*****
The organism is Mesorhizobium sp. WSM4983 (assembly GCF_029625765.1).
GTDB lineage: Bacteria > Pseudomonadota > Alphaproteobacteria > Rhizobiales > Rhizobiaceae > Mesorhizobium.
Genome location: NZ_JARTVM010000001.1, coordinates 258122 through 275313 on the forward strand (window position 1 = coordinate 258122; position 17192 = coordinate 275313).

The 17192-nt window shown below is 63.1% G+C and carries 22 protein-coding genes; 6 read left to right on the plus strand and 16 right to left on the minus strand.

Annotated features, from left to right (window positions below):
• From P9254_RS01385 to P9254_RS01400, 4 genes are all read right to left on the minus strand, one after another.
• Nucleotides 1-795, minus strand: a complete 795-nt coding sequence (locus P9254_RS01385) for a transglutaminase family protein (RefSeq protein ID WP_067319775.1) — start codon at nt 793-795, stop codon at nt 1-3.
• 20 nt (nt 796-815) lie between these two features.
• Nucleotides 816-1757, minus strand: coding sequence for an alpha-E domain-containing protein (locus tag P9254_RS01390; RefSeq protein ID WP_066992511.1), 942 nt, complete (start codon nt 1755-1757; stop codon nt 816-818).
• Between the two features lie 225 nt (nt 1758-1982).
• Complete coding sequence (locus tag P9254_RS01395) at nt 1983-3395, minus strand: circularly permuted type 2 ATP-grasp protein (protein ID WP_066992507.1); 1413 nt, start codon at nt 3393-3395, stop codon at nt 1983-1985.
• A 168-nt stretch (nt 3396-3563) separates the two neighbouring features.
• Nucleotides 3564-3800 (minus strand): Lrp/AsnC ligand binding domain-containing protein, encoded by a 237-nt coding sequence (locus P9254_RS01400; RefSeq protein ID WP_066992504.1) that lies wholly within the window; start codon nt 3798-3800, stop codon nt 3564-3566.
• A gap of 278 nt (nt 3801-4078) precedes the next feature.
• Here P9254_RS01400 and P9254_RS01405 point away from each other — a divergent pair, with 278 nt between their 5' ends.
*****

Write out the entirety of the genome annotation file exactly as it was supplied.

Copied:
The organism is Mesorhizobium sp. WSM4983 (assembly GCF_029625765.1).
GTDB lineage: Bacteria > Pseudomonadota > Alphaproteobacteria > Rhizobiales > Rhizobiaceae > Mesorhizobium.
Genome location: NZ_JARTVM010000001.1, coordinates 258122 through 275313 on the forward strand (window position 1 = coordinate 258122; position 17192 = coordinate 275313).

The 17192-nt window shown below is 63.1% G+C and carries 22 protein-coding genes; 6 read left to right on the plus strand and 16 right to left on the minus strand.

Annotated features, from left to right (window positions below):
• From P9254_RS01385 to P9254_RS01400, 4 genes are all read right to left on the minus strand, one after another.
• Nucleotides 1-795, minus strand: a complete 795-nt coding sequence (locus P9254_RS01385) for a transglutaminase family protein (RefSeq protein ID WP_067319775.1) — start codon at nt 793-795, stop codon at nt 1-3.
• 20 nt (nt 796-815) lie between these two features.
• Nucleotides 816-1757, minus strand: coding sequence for an alpha-E domain-containing protein (locus tag P9254_RS01390; RefSeq protein ID WP_066992511.1), 942 nt, complete (start codon nt 1755-1757; stop codon nt 816-818).
• Between the two features lie 225 nt (nt 1758-1982).
• Complete coding sequence (locus tag P9254_RS01395) at nt 1983-3395, minus strand: circularly permuted type 2 ATP-grasp protein (protein ID WP_066992507.1); 1413 nt, start codon at nt 3393-3395, stop codon at nt 1983-1985.
• A 168-nt stretch (nt 3396-3563) separates the two neighbouring features.
• Nucleotides 3564-3800 (minus strand): Lrp/AsnC ligand binding domain-containing protein, encoded by a 237-nt coding sequence (locus P9254_RS01400; RefSeq protein ID WP_066992504.1) that lies wholly within the window; start codon nt 3798-3800, stop codon nt 3564-3566.
• A gap of 278 nt (nt 3801-4078) precedes the next feature.
• Here P9254_RS01400 and P9254_RS01405 point away from each other — a divergent pair, with 278 nt between their 5' ends.